And the backdrop remains one in which house price problems haven’t been caused mostly by credit conditions, but by the toxic brew of continuing tight land use restrictions (and associated infrastructure issues) and continuing rapid population growth.     Those two factors haven’t changed, so neither has the medium-term outlook for house and land prices.  Political parties talk about improving affordability, but neither main party leader will openly commit to a goal of falling house prices, and neither main party’s policies will make much sustained difference to the population pressures.   A brave person might bet on  some combination of (a) a recovering Australian economy easing population pressure, and (b) talk of abolishing limits around Auckland actually translating into action and much more readily useable land.  It’s a possibility, but so is the alternative –  continued cyclical swings around a persistently uptrend in the price of an artificially scarce asset.

And thus, in a sense, the Reserve Bank has a tiger by the tail.  House prices are primarily a reflection of serious structural and regulatory failures, and the problem won’t just be fixed by cutting off access to credit for some, or even by just buying a few months breathing space until a few more houses are built (before even more people need even more houses).   This isn’t a “bubble”, it is a regulatorily-induced severely distorted market.

So I strongly agree with the Prime Minister that, having repeatedly sold the LVR controls as temporary, the Reserve Bank Governor really needs to lay down clear and explicit markers that would see the controls be wound back and, eventually, removed completely.     And yet how can the Governor do that in any sensible way?   After all, the underlying problem wasn’t credit standards, or even overall credit growth.  It appeared to be simply that the Governor thought that he should “do something” to try and have some influence on house prices, even though he (a) had no good model of house prices in the first place, and (b) his tool didn’t address causes at all, and bore no relationship to those causes –  it was simply a rather arbitrary symptom-suppression tool.  And the Reserve Bank knew that all along –  they never claimed LVR controls would do much to house prices for long.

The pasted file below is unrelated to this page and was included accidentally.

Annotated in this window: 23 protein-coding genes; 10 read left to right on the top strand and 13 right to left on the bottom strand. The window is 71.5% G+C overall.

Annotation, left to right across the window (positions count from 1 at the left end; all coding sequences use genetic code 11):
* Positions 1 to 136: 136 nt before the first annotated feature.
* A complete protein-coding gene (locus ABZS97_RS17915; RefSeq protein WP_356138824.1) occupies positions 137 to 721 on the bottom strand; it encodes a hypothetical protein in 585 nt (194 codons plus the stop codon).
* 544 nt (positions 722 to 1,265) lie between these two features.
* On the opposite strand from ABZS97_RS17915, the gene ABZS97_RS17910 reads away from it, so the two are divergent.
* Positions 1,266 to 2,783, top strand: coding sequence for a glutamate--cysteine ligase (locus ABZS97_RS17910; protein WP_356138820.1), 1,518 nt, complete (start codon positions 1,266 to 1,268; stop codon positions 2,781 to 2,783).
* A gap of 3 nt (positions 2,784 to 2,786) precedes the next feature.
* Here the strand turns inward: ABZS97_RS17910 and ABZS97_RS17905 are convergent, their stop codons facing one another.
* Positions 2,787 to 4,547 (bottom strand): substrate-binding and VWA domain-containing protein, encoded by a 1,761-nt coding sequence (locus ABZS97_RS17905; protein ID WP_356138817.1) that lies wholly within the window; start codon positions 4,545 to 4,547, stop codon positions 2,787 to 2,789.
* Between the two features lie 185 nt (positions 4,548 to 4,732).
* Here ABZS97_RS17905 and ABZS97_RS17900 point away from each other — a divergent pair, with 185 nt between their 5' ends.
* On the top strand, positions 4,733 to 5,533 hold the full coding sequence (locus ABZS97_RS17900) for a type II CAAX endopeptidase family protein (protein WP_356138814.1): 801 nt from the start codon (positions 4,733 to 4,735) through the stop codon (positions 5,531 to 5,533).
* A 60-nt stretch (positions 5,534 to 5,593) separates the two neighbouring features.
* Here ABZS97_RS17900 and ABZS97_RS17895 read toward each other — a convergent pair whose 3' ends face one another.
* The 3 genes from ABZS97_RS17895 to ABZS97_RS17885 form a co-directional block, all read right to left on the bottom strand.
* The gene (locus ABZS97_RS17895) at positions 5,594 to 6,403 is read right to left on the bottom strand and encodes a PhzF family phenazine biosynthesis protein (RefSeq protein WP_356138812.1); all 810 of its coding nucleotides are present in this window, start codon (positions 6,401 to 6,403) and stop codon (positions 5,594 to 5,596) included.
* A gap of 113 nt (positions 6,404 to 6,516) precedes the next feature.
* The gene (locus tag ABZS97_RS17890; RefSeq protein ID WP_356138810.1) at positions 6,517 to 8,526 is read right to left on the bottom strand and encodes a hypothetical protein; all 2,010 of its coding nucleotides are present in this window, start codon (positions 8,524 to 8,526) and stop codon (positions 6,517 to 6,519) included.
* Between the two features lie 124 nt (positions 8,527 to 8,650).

Because the interventions weren’t well-designed, any easing or removal of the controls will inevitably be rather arbitrary, with a considerable element of luck around how the removal would go.   What sort of criteria might they lay out?

  • a pause in house prices for a couple of years?  Well, perhaps, but as everyone knows no one is good at forecasting cyclical fluctuations in immigration.  Take off the LVR controls and, for unrelated reasons, house price pressures could still return very quickly,
  • housing credit growth down to, say, the rate of growth of nominal GDP for a couple of years.  But there isn’t much information in such a measure, as the stock of housing credit is mostly endogenous to house prices (high house prices require a higher stock of credit).